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Fire in the Earth System

Fire is a worldwide phenomenon that appears in the geological record soon after the appearance of terrestrial plants. Fire influences global ecosystem patterns and processes, including vegetation distribution and structure, the carbon cycle, and climate. Although humans and fire have always coexisted, our capacity to manage fire remains imperfect and may become more difficult in the future as climate change alters fire regimes. This risk is difficult to assess, however, because fires are still poorly represented in global models. Here, we discuss some of the most important issues involved in developing a better understanding of the role of fire in the Earth system.

 

View Full review – http://www.geo.arizona.edu/~reiners/geos195K/Bowmanetal2009.pdf

 

Author: David M. J. S. Bowman,1* Jennifer K. Balch,2,3,4*† Paulo Artaxo,5 William J. Bond,6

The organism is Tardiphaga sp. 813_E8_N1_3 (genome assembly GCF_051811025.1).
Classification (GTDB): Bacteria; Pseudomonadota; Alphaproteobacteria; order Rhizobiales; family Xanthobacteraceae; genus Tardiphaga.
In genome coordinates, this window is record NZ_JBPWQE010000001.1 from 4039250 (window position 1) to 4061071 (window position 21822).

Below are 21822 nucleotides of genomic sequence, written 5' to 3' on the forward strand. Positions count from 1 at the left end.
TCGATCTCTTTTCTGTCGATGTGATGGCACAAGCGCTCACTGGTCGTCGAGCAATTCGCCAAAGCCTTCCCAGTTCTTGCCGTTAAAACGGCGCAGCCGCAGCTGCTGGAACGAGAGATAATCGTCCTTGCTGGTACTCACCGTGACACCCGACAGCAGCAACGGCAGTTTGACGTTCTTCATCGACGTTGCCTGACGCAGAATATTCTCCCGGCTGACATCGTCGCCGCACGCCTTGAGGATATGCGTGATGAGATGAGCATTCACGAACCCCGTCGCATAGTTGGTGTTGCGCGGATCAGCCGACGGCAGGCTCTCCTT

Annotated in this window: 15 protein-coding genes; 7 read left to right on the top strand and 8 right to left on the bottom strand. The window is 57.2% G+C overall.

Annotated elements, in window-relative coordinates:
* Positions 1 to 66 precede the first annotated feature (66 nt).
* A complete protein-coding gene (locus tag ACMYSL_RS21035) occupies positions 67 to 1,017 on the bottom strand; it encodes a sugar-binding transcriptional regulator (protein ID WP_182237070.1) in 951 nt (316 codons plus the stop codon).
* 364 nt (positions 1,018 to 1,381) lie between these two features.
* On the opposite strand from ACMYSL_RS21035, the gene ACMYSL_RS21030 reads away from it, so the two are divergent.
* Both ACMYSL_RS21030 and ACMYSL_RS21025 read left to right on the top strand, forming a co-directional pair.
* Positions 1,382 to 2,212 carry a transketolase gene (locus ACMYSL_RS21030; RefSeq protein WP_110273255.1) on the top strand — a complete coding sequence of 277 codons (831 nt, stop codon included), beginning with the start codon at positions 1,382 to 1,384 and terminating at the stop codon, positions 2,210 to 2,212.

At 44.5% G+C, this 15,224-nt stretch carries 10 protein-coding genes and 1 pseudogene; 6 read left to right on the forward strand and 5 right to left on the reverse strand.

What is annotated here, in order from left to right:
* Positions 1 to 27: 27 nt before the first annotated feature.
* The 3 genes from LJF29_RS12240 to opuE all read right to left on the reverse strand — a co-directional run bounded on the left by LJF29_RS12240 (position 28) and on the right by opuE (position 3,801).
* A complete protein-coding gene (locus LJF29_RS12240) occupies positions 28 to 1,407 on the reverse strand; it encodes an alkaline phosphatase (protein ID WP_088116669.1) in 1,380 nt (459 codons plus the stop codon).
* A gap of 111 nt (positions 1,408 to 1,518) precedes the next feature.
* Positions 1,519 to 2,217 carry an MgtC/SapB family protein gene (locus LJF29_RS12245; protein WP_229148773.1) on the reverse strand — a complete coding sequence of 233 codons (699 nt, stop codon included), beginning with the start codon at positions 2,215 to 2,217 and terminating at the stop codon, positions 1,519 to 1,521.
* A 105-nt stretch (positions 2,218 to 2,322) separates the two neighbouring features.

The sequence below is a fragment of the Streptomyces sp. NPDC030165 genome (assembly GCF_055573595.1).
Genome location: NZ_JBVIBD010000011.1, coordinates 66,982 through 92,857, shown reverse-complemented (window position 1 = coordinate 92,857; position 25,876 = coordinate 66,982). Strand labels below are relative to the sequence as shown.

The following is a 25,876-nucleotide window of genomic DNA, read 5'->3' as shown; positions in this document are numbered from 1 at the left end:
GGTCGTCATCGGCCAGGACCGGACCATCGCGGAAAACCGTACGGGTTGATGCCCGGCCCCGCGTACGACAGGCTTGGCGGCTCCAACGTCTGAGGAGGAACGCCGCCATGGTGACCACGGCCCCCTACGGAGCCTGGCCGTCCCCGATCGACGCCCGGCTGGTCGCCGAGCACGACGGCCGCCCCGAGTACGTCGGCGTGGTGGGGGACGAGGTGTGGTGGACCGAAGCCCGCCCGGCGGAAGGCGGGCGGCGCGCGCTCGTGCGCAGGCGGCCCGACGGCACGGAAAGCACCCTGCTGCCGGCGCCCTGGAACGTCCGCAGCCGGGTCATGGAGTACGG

Jean M. Carlson,7 Mark A. Cochrane,8 Carla M. D’Antonio,9 Ruth S. DeFries,10 John C. Doyle,11
Sandy P. Harrison,12 Fay H. Johnston,13 Jon E. Keeley,14,15 Meg A. Krawchuk,16
Christian A. Kull,17 J. Brad Marston,18 Max A. Moritz,16 I. Colin Prentice,19 Christopher I. Roos,20
Andrew C. Scott,21 Thomas W. Swetnam,22 Guido R. van der Werf,23 Stephen J. Pyne24

To whom correspondence should be addressed. E-mail: balch@nceas.ucsb.edu

Published 24 April 2009, Science 324, 481 (2009)
DOI: 10.1126/science.1163886

Filed in: References

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